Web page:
Thursday, July 31, 2008

More Wedding Traditions and Touches

Last time we talked about some customs incorporated by American couples in their wedding ceremonies and wedding receptions. Here are some more that make your wedding day even more outstanding.

Irish Traditions

The groom is lifted up in a chair (called a jaunting chair) at the wedding reception to signify he is a married man. Often, the wedding couple is given a horseshoe for luck to display in their new home. A Claddagh ring - a ring decorated with two hands holding a heart and a crown above them - is the traditional Irish wedding ring.

Greek Traditions

During the wedding ceremony, the bride and groom wear crowns of flowers or "stephana” as King and Queen of the day and their household. Their sponsor -- koumbaros (man) or koumbara (woman) -- places these on their heads. Sometimes these sponsors are the Maid of Honor and Best Man, or they are given a special role in the wedding ceremony. Inviting a man or woman or even a couple to be koumbari is a very serious undertaking. This sponsor will be a permanent member of your extended family.

Polish Traditions

Guests who dance with the bride at the wedding reception are expected to place gifts of money (preferably in money holders) in the pocket of an apron she wears for the occasion.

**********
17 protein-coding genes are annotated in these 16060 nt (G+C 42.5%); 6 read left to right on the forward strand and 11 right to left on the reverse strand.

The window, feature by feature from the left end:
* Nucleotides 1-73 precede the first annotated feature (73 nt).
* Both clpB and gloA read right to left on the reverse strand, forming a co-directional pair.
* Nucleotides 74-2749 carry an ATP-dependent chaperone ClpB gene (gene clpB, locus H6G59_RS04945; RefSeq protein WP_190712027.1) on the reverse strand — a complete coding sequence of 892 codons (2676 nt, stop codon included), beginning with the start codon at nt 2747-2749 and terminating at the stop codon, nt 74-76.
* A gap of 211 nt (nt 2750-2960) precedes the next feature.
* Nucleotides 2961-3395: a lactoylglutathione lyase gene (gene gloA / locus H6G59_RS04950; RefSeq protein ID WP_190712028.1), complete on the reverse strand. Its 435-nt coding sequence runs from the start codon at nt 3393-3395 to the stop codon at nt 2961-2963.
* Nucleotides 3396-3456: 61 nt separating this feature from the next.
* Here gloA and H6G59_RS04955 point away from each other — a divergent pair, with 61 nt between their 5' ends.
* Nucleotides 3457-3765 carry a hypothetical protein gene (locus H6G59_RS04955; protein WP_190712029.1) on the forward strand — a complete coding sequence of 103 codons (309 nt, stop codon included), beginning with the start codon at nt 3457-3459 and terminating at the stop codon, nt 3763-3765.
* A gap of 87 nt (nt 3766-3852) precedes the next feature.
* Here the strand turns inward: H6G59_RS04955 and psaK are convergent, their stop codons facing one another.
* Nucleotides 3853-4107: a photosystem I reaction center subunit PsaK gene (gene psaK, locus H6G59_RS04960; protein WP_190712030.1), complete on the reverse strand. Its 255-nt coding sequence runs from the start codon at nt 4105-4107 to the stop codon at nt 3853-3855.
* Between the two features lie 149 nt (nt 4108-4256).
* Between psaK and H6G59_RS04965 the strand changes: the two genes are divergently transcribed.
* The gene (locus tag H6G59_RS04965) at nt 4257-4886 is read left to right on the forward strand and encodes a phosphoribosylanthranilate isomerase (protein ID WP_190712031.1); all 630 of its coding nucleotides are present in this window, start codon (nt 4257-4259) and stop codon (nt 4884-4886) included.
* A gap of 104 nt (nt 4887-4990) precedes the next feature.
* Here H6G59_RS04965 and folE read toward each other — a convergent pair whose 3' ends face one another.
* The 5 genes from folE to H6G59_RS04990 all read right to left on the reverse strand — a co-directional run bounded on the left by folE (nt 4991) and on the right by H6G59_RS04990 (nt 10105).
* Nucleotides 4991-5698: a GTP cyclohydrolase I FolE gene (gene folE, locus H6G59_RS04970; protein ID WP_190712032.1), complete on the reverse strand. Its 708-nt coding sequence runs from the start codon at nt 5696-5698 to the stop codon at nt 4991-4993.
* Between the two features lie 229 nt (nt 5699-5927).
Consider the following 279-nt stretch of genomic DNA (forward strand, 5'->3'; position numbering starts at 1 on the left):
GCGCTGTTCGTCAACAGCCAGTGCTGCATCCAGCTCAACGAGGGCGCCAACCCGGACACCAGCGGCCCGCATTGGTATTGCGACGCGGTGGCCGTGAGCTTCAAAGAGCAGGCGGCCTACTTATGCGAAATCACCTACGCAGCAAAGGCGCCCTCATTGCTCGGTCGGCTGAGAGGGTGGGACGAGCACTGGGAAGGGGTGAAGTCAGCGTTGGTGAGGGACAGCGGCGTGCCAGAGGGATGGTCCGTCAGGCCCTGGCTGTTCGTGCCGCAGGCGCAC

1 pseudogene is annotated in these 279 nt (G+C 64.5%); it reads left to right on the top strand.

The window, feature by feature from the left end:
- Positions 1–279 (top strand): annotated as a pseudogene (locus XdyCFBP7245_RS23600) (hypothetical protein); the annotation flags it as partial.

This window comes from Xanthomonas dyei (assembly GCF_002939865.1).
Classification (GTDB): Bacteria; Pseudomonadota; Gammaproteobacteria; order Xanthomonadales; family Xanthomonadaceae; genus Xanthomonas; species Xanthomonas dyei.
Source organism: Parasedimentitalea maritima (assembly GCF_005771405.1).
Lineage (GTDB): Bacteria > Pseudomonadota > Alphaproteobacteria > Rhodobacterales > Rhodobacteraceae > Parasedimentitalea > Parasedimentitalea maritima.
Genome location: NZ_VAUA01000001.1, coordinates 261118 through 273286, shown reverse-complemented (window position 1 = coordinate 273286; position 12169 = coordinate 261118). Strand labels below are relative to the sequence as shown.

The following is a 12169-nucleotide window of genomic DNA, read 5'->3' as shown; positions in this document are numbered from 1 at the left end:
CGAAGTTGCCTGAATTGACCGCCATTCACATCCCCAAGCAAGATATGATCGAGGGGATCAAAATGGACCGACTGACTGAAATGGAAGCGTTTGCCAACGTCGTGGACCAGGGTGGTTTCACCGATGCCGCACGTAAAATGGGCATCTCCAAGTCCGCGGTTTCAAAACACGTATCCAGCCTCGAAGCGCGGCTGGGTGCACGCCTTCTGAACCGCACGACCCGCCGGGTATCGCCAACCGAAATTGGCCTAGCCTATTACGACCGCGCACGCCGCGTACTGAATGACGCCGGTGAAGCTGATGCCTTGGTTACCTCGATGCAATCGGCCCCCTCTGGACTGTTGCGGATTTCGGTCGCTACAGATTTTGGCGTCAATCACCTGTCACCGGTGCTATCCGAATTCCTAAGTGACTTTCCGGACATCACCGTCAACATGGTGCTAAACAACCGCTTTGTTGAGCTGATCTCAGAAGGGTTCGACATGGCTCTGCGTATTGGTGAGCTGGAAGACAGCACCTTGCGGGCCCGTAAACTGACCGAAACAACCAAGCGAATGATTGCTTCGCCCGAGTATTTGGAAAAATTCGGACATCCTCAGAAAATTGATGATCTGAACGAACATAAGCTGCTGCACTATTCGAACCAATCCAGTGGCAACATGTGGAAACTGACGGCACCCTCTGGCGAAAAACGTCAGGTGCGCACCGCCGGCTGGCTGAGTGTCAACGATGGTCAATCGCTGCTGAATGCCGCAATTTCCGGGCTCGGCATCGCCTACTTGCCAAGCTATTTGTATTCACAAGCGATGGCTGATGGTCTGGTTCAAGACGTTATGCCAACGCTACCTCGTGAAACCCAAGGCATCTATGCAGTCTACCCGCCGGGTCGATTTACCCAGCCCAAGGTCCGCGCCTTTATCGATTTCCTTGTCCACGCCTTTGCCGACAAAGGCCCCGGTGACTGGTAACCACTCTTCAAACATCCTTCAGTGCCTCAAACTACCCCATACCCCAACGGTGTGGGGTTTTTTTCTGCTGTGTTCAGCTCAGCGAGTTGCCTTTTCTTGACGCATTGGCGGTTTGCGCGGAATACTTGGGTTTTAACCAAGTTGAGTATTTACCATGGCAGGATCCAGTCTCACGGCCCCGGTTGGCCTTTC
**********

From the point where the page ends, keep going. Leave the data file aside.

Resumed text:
When the bride is dressed and ready to put on her veil, she stands by a mirror and watches her mother put it on for her. This symbolizes the last task a mother does for her little girl before she becomes a woman with her own life.

Scottish Traditions

The groom gives the bride an engraved silver teaspoon on their wedding day as a promise they will never go hungry. At the reception a traditional sword dance is often performed.

Hispanic Traditions

A large rosary or white rope called a "laso" is wound around the couple’s shoulders in a figure-8 during the ceremony to symbolize their union. Sometimes an heirloom mantilla is used in place of the “laso.” Three bouquets are used - the bride carries one, one is left at the altar to home the Virgin Mary, and their third is tossed at the ceremony.

Jewish Tradition

At the end of a Jewish wedding ceremony, a cloth-wrapped wine glass is smashed as a reminder of the hardship endured by the Jewish people by the destruction of the Holy Temple in ancient Israel, and as a reminder of the fragility of love and marriage. As the glass breaks, everyone cries "mazel tov" (congratulations) and then it's off to the wedding reception.

Next time, let's talk about what customs you can create for your own traditions!

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